PROGRAMME NOTES

Elegy

(1966)
Text: Swinburne and Latin Requiem
Counter-tenor, cello and harpsichord

The Elegy is a miniature cantata based on a poem about a cat by Swinburne. The composer has added sentences from the Latin Requiem to create an epitaph for an old and distinguished cat who died in Sussex in 1966.

Elegy was written for Owen Wynne, who gave the first performance in 1966 and the first BBC broadcast on 13 October 1966.

Stately, kindly, lordly friend,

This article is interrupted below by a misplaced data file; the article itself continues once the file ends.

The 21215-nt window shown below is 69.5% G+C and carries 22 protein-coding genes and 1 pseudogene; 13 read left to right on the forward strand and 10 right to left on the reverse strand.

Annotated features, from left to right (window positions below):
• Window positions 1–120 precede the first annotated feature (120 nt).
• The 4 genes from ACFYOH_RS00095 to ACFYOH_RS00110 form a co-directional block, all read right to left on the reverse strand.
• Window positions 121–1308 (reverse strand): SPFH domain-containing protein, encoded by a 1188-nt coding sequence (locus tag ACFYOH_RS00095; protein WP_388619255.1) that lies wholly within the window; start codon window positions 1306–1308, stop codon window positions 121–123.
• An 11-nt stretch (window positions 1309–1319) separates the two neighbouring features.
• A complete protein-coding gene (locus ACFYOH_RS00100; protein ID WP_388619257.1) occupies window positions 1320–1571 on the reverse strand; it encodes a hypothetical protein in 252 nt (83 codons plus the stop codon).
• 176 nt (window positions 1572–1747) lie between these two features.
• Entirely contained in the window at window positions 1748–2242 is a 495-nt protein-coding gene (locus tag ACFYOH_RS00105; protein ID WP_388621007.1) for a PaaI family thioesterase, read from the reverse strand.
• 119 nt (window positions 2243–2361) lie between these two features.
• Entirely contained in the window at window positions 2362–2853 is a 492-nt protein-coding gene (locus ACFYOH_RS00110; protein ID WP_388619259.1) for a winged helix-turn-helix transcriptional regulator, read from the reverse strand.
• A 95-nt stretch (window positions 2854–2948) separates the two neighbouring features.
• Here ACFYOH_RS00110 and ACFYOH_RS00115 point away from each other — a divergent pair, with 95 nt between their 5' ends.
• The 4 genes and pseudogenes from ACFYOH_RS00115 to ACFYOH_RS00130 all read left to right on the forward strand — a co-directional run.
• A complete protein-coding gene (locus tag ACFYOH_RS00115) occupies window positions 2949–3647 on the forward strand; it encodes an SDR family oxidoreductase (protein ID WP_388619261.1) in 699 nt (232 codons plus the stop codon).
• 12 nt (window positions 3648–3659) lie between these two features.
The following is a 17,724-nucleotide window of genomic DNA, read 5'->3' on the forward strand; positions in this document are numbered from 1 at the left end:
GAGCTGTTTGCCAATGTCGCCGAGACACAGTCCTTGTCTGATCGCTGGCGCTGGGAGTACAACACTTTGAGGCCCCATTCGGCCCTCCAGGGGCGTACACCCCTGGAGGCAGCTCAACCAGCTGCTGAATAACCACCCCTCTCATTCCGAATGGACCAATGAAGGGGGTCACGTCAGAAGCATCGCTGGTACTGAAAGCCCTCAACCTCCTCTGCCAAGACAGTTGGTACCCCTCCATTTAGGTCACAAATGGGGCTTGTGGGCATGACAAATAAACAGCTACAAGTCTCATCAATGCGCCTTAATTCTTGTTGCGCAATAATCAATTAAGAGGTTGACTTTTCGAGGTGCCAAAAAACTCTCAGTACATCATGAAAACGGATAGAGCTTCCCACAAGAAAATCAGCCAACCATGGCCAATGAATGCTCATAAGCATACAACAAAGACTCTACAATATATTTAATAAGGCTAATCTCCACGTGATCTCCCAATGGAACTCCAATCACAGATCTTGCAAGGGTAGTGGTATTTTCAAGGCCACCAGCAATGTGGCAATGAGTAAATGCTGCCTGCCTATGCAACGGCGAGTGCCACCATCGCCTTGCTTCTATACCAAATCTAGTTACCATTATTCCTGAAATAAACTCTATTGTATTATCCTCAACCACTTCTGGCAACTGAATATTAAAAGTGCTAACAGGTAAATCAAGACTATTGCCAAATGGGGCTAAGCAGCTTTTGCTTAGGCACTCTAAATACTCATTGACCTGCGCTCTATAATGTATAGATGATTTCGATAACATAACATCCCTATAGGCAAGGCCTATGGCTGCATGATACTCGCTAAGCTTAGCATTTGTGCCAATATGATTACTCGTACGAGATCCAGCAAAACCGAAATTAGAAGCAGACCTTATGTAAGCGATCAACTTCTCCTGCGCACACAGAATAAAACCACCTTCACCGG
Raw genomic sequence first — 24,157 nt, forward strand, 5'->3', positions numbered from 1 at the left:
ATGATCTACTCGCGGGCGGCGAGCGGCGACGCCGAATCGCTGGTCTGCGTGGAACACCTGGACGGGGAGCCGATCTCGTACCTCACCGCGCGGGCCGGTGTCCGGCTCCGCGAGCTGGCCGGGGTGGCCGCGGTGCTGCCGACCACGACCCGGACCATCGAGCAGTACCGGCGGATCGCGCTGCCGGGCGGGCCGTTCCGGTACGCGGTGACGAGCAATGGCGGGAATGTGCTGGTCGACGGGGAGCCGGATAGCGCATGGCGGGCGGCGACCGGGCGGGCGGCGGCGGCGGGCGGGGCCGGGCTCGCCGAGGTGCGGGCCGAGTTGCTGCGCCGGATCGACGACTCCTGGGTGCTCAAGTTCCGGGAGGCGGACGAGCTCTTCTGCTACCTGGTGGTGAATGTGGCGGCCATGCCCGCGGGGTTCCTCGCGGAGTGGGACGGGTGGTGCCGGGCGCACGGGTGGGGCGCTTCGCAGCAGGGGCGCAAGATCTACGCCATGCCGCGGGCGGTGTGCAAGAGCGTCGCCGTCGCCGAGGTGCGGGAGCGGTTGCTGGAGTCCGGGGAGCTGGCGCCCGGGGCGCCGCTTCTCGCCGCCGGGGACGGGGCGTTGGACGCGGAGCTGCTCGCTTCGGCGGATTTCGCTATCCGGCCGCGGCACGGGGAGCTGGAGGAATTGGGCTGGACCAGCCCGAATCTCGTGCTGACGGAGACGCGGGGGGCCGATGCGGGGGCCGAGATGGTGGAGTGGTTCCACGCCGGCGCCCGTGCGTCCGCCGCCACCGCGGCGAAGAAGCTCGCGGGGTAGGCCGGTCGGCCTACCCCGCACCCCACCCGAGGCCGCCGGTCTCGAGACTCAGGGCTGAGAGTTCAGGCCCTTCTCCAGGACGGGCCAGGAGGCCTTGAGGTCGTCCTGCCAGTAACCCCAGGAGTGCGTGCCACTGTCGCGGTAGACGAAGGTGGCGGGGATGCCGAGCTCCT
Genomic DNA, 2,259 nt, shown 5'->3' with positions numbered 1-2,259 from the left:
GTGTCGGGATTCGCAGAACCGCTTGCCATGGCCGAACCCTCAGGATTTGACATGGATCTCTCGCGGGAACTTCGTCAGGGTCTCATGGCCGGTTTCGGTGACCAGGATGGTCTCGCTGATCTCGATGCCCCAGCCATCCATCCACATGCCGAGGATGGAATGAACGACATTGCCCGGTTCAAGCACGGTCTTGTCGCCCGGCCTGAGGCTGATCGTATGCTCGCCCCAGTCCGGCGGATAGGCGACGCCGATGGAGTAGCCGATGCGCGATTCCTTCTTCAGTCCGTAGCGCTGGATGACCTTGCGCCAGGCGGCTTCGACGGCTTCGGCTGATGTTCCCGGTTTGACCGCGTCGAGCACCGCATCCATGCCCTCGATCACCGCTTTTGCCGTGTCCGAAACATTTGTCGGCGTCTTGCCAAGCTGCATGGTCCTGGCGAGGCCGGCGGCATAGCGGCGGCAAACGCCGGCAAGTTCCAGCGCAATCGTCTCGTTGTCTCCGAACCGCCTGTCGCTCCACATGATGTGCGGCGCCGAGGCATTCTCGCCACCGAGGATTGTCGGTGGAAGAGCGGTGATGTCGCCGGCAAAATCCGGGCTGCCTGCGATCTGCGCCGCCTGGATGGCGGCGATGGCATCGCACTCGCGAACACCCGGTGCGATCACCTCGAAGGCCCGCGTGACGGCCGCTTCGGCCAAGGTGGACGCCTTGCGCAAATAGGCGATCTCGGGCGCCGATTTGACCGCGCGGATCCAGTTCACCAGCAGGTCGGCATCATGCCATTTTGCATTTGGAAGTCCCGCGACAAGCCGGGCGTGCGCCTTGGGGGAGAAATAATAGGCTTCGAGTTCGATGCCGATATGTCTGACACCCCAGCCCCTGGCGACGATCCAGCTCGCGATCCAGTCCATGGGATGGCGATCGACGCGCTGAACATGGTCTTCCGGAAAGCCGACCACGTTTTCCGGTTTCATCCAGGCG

Condescend
Here to sit by me, and turn
Glorious eyes that smile and burn,
Golden eyes, love's lustrous meed,
On the golden page I read.

All your wondrous wealth of hair,
      Dark and fair,
Silken-shaggy, soft and bright
As the clouds and beams of night,
Pays my reverent hand's caress
Back with friendlier gentleness.

Dogs may fawn on all and some
      As they come;
You, a friend of loftier mind,
Answer friends alone in kind.
Just your foot upon my hand
Softly bids it understand.

© 2008-17 Peter Dickinson

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